Saturday, March 31, 2012

THE VIKING (White Thunder, 1931)

The French have a term, "film maudit," for "cursed" films, by which they and film buffs everywhere mean those movies that suffer from difficult productions and/or box office rejection. By some standards, Andrew Stanton's John Carter qualifies as a film maudit because of the critical drubbing it's received and the abysmal losses it now represents for the Disney company. However, if we were to consider George Melford's The Viking a film maudit, few other films would merit the label. This early Canadian talkie may be the ultimate film maudit, not just for the horrific circumstances that ended the production, but for the way the film itself seems in retrospect to court doom. It was released in the summer of 1931, its title changed from "White Thunder" in an act of ghoulish exploitation. The Viking was the name of the vessel, a real working ship, that took cast and crew to the Labrador ice fields to film the seal hunts on the ice. After a preview of "White Thunder" played poorly, producer Varick Frissell ventured back to Labrador (without Melford, as far as I know) to shoot more actuality action scenes. On that trip, the explosives kept in store for ice breaking blew up on board, killing Frissell, his cinematographer and two dozen others. The story is told in a preface to the picture proper, following a title card that fairly identifies the event as the greatest catastrophe in the history of motion pictures. It so happens that The Viking is a film about a hero considered a jinx -- or "jinker" in the local slang -- who sails with the title vessel against the will of a captain who boasts that he's never lost a man on any expedition. That actor was the real captain of the Viking during the initial filming. He didn't sail on the fatal return trip, but his mate did, and died.

This awful backstory makes Melford's film even more breathtaking than it would have been otherwise. It's the last of three extraordinary films that I know of in the director's filmography, the others being that seminal romantic abduction fantasy The Shiek, and Universal's Spanish-language version of Dracula, which like The Viking was considered a lost film for many years before rediscovery. Like the "Spanish Dracula," The Viking leaves you wondering what Melford contributed to the visuals. Was he or Frissell the auteur of the piece? Whose eye -- or should doomed cinematographer Alexander Gustavus Penrod get the credi? -- captured the awesome images -- probably still irreproducible even with today's CGI -- of the vast rippling, pitching icescapes of the seal hunts, a white world in perpetual tumult, a rollercoaster on a continental scale? Who could not record pictorial wonders in such a setting? You have to wonder because the dramatic scenes before and after the expedition are nothing special, and those are the parts most certainly directed by Melford. Nor is the script by Garnett Weston that special. At its core it echoes The Four Feathers. A despised young man (future Durango Kid Charles Starrett), condemned for weakness if not cowardice and stigmatized as a jinker, proves himself by rescuing a sometimes-hostile acquaintance who's temporarily blinded. This human story is really a sideshow or subplot compared to the amazing actuality footage, which includes a seal hunt that offers a sop to animal lovers. We're supposed to identify with the hunters and their dangerous quest for wealth, but once they catch up with the seal herd and the shots start firing, Melford (or Frissell) cuts to a baby seal bleating helplessly by itself, too young or too frightened to know what to do to save itself. An older seal -- the baby's parent or just a conscientious seal citizen? -- lurches back onto the ice to steer and shove the baby to the shelter of the water. As the shots keep ringing out, the scene fades out on the baby's face peeking through the surface, presumably safe but plainly terrified. The individual's survival obscures the collective massacre, but I can imagine some selectively sensitive people feeling that Frissell and company got what they deserved later.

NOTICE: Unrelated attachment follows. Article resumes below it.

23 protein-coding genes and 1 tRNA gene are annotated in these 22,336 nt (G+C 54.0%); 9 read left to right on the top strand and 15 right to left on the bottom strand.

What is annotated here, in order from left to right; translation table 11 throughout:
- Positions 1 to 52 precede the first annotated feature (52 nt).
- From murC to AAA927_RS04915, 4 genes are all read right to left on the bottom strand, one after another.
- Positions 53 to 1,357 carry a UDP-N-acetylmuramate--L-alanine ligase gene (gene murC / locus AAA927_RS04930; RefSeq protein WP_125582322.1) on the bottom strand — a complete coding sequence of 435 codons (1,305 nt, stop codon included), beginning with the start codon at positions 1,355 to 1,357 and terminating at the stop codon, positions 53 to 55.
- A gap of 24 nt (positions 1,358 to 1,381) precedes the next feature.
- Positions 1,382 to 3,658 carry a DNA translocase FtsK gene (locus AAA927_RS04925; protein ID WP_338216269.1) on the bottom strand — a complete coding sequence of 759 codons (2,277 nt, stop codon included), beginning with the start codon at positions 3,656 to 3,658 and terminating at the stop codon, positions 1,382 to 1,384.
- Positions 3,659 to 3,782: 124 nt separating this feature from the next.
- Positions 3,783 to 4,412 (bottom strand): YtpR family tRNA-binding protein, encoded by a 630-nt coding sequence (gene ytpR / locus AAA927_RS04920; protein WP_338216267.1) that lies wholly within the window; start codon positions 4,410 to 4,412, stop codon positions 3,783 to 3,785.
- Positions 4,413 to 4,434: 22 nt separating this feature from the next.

Varick Frissell was a disciple of Robert Flaherty, the pioneer documentarian and arguable forefather of "reality TV" who combined actuality with dramatization. The Viking's semidocumentary nature strikes me as preminiscent of today's "dangerous job" programs like Deadliest Catch, some of which have lost cast members in real-life accidents.  Somehow I find The Viking's foregrounding of acknowledged fiction more honest than the modern pretense of many "unscripted" programs. Back in 1931, I think everyone understood that the story was the necessary excuse for the good footage that actually dominates the film and makes it memorable today. Whoever shot it or shaped it, that footage is so impressive that it'd impress people who have no clue of the fate of the ship and its crew. I'd like to think it'd impress people accustomed even to color and CGI and 3D today. The Viking proves that truth can still be more fantastic than fantasy.

If you missed the TCM broadcast of March 30, The Viking can be seen in its entirety on YouTube.

No comments: